Both Parents Agree
If your ex-spouse is not resistant to an out-of-state move, you may submit a consent order to your family court detailing you and your children's new address and whether the move will require changes in parenting time. Michigan family courts have "friends of the court" who work with parents regarding custody. A friend of the court can prepare your order if you do not have an attorney. If the judge believes the move is in your children's best interests, he will sign the consent order and it will become a court order.
If you and your ex-spouse cannot agree to an out-of-state move, you must file a motion in family court requesting a judge approve your move. The motion may include an explanation as to why you believe the judge should approve. For example, if you need to move out-of-state for a job or to attend college, your motion may detail these reasons. The judge may also consider the recommendation of a friend of the court and you may need to attend a hearing. After your hearing, the judge will make a decision based on certain factors.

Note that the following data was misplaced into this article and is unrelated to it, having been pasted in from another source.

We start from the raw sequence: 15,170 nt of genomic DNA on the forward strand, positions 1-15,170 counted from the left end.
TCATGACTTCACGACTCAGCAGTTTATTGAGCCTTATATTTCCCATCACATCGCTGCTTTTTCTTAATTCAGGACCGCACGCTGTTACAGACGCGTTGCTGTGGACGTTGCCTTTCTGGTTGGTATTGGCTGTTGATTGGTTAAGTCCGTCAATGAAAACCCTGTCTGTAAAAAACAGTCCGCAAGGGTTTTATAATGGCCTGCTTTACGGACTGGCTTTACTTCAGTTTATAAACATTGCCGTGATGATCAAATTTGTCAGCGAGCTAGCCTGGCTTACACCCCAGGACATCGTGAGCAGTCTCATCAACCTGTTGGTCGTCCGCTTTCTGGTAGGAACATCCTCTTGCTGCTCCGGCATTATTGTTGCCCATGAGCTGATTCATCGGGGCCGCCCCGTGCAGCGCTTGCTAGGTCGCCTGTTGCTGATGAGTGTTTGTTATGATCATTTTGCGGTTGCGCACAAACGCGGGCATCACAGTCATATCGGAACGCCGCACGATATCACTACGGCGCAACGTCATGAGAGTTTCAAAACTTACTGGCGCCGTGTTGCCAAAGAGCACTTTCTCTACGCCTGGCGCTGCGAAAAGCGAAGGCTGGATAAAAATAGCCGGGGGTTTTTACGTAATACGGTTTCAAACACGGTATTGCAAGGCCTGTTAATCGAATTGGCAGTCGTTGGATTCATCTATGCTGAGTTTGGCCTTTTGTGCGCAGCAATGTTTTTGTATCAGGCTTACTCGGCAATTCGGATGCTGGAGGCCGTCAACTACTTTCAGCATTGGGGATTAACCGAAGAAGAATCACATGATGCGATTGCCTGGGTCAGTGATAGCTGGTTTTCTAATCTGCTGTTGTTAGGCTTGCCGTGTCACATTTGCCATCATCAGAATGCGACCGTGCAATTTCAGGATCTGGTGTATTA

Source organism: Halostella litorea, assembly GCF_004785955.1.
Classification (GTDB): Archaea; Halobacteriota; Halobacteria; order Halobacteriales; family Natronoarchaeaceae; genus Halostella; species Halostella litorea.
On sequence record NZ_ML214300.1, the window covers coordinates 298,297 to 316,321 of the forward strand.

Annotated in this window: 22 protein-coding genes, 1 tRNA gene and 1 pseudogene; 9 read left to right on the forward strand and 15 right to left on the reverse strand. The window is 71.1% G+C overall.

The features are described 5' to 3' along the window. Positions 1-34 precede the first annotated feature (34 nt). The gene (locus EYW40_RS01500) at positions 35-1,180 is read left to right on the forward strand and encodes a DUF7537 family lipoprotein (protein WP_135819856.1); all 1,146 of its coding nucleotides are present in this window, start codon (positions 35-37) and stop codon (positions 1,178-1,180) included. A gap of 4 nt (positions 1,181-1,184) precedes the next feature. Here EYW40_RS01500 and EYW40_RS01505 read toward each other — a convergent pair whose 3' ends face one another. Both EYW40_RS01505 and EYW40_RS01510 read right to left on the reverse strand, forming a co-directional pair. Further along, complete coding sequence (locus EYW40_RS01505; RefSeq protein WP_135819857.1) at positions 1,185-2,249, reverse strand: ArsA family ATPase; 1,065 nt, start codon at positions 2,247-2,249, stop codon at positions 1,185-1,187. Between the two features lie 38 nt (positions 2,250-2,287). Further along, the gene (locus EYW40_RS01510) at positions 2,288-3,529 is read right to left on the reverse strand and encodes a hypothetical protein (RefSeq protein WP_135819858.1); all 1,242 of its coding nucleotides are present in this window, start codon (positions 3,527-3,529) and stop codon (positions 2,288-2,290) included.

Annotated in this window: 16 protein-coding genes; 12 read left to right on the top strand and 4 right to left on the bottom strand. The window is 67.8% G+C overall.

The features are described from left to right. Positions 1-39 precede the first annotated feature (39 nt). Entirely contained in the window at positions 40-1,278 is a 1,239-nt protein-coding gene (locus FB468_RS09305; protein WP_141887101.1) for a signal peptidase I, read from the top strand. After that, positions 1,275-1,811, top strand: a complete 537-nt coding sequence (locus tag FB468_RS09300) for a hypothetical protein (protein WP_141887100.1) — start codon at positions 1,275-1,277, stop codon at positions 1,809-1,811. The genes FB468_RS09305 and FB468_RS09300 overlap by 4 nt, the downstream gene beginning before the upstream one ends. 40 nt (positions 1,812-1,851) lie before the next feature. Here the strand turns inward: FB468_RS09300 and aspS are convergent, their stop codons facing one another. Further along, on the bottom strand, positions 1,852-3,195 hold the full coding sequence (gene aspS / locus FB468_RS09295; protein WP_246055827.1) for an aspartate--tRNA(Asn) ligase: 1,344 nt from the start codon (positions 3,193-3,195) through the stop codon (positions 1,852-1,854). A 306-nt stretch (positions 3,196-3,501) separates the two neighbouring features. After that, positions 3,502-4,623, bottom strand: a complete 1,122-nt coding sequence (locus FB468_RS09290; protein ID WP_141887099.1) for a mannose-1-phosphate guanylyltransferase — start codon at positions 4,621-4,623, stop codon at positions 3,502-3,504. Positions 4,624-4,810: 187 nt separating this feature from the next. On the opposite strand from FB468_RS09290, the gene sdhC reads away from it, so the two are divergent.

Parental Relationship and Best Interests
If your ex-spouse does not consent to your out-of-state move and you've filed a motion requesting approval from the court, a judge will consider whether your children will maintain a healthy relationship with your ex-spouse once you relocate. In Michigan, judges also look to whether an out-of-state move is motivated by a desire to frustrate or disrupt a parenting schedule or relationship. Moreover, the judge will consider whether the move is in the best interests of your children.
The judge may consider additional factors, such as whether your ex-spouse's refusal is due to a desire to pay less child support. For example, your ex-spouse may oppose your move because he hopes to obtain a decrease in his support obligation. The judge will also consider whether you or your children are victims of domestic violence.